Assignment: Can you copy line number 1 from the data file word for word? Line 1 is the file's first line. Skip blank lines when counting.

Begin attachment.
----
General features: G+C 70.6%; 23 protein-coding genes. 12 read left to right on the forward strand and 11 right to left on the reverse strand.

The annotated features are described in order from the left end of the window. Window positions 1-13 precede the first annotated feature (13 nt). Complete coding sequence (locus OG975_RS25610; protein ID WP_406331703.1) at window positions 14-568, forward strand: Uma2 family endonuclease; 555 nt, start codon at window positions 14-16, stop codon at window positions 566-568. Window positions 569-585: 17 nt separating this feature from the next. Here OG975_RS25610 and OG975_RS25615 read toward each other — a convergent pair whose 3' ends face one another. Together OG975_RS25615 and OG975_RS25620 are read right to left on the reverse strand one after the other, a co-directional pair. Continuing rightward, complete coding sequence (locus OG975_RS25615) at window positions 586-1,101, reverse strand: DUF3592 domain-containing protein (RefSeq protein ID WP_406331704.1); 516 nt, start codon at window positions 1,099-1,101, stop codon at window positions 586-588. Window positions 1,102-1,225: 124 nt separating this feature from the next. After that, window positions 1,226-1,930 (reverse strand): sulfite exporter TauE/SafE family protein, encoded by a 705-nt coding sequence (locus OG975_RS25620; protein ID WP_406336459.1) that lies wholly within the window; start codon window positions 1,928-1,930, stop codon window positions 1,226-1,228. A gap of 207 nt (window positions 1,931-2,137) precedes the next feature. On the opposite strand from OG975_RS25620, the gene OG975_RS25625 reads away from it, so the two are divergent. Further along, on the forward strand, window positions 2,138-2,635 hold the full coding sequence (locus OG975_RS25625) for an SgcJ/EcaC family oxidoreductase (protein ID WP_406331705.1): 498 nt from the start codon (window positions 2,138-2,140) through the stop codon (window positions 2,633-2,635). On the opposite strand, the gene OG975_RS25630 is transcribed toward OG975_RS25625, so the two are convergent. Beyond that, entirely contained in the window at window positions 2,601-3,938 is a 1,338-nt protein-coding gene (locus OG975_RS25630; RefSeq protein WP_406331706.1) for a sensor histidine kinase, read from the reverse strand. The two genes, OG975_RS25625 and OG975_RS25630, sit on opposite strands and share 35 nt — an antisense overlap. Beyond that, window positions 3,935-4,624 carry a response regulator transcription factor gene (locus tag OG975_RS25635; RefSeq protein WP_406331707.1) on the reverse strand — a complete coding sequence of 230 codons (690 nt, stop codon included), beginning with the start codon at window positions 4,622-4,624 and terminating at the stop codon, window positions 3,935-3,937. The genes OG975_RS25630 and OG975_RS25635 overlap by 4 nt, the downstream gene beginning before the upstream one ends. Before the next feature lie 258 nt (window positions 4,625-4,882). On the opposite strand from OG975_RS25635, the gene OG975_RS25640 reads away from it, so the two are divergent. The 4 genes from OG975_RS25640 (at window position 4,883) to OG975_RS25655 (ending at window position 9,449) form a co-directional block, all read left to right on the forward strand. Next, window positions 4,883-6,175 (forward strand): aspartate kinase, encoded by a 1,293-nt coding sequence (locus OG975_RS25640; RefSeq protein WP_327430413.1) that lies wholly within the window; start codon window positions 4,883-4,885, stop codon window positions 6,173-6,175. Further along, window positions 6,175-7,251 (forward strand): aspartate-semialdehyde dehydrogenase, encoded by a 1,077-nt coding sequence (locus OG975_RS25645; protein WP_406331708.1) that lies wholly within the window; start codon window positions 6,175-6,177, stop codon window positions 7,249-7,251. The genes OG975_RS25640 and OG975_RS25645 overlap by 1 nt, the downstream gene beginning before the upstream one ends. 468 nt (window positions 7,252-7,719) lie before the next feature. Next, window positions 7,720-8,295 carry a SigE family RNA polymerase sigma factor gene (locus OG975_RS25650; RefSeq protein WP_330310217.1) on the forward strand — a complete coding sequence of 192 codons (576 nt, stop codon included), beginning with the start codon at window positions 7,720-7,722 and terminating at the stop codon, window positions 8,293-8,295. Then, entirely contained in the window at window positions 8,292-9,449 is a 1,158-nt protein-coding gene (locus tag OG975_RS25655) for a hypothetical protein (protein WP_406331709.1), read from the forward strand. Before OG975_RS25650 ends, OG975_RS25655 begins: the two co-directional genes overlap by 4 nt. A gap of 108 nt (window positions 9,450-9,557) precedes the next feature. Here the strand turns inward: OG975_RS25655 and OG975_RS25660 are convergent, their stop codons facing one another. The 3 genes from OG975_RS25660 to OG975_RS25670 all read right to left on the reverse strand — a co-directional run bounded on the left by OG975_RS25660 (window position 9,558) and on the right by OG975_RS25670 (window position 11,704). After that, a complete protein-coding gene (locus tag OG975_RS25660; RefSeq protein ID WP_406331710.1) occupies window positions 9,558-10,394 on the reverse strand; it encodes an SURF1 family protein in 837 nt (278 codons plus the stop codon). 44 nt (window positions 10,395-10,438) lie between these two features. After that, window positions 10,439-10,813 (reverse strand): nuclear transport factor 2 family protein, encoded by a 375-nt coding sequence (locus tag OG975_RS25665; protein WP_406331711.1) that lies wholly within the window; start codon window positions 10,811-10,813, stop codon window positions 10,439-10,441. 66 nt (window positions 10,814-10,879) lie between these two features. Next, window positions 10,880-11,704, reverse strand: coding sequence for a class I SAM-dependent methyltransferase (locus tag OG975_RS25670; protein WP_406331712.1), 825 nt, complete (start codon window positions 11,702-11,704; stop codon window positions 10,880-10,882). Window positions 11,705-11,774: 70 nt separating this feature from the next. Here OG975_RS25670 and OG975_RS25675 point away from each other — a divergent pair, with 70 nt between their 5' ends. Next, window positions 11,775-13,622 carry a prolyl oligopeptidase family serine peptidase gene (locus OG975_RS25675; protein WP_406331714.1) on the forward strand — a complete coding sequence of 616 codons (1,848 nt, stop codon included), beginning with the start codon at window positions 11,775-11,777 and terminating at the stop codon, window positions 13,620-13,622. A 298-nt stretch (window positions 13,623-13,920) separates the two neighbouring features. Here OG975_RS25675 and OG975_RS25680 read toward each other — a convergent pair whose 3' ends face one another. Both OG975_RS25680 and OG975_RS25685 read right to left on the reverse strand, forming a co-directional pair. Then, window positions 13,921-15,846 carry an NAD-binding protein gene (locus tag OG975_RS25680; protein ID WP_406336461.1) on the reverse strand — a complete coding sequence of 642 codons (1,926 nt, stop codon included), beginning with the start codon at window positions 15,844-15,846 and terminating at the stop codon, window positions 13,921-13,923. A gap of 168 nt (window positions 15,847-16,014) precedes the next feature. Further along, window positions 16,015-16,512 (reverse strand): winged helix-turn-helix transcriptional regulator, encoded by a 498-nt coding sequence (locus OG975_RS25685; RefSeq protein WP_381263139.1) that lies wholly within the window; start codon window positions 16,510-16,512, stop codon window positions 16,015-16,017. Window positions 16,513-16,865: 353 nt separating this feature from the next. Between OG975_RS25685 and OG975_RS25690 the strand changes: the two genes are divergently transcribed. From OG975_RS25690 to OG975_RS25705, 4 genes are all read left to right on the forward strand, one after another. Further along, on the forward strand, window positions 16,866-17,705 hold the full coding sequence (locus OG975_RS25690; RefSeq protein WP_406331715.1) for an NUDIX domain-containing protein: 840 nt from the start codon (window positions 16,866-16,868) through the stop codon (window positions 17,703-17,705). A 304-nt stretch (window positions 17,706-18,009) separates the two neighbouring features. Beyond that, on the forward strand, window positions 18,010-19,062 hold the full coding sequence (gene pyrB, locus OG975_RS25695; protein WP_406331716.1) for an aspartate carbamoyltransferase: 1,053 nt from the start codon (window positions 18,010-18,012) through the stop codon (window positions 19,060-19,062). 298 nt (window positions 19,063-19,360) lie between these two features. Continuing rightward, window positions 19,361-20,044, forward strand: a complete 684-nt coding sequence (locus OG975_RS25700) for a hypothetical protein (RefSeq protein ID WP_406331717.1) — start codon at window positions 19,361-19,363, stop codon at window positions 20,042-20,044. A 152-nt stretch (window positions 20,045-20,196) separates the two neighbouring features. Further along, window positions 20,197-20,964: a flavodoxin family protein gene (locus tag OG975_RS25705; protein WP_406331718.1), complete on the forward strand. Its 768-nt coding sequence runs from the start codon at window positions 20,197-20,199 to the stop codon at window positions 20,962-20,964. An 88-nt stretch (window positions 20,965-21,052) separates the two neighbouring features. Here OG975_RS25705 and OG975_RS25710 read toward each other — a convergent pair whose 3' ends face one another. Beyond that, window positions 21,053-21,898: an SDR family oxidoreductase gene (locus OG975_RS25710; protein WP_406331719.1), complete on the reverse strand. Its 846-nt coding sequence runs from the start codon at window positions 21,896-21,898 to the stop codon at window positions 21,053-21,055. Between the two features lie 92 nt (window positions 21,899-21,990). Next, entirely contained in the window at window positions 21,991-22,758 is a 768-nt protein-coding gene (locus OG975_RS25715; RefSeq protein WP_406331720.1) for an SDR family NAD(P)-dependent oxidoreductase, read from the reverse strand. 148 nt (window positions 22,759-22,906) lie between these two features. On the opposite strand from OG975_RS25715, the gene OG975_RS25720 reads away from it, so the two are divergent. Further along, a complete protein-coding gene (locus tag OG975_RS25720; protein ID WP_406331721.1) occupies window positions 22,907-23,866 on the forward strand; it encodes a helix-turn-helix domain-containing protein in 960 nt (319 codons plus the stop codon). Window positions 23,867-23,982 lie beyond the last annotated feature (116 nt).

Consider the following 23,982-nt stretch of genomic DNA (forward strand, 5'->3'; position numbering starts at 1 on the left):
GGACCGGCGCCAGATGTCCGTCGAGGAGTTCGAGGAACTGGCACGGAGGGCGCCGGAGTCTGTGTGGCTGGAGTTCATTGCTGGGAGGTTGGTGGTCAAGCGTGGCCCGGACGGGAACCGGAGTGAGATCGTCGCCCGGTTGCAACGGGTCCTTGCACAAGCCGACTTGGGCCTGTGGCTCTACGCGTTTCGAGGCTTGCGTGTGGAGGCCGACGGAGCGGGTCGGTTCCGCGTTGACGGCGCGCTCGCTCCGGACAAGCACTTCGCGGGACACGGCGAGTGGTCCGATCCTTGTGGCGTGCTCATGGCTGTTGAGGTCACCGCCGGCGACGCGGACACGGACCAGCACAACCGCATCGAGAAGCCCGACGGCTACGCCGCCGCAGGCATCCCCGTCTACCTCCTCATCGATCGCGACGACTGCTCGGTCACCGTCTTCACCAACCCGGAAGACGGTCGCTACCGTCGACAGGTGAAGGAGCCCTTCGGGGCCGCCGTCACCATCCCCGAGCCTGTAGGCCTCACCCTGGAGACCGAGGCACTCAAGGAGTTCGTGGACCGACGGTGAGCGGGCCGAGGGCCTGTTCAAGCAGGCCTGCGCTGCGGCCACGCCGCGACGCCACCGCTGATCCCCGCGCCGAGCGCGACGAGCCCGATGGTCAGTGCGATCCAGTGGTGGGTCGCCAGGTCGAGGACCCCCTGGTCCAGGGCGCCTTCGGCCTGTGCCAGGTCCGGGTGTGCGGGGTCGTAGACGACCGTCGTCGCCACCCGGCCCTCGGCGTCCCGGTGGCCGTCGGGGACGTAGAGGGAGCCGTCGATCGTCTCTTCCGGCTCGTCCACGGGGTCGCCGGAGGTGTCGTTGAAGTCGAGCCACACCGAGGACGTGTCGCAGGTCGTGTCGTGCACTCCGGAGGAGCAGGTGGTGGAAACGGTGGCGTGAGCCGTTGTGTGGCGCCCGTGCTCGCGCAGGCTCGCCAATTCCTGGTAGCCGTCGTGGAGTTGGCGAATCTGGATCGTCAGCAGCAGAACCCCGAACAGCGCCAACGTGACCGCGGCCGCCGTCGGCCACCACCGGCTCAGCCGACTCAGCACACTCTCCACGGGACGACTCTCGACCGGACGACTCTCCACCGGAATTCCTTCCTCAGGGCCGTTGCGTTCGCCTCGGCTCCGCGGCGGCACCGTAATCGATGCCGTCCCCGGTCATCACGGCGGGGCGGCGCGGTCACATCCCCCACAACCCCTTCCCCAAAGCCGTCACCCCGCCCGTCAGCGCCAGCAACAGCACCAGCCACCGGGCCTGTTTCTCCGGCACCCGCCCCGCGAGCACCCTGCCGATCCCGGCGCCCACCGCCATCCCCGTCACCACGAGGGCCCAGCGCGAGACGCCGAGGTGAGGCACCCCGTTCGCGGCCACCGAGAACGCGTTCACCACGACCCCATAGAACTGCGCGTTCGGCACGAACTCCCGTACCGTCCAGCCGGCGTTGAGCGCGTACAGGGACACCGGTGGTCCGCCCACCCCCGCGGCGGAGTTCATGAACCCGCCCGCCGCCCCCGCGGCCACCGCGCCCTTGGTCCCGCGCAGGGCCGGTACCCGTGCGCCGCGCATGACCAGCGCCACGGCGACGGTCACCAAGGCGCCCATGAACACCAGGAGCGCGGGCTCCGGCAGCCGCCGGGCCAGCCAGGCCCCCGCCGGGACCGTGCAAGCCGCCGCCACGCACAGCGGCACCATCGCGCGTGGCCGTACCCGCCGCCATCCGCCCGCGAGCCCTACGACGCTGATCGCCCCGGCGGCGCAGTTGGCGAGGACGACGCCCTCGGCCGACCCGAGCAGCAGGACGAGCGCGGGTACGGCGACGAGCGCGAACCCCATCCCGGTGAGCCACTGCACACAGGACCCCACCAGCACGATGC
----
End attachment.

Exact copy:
General features: G+C 70.6%; 23 protein-coding genes. 12 read left to right on the forward strand and 11 right to left on the reverse strand.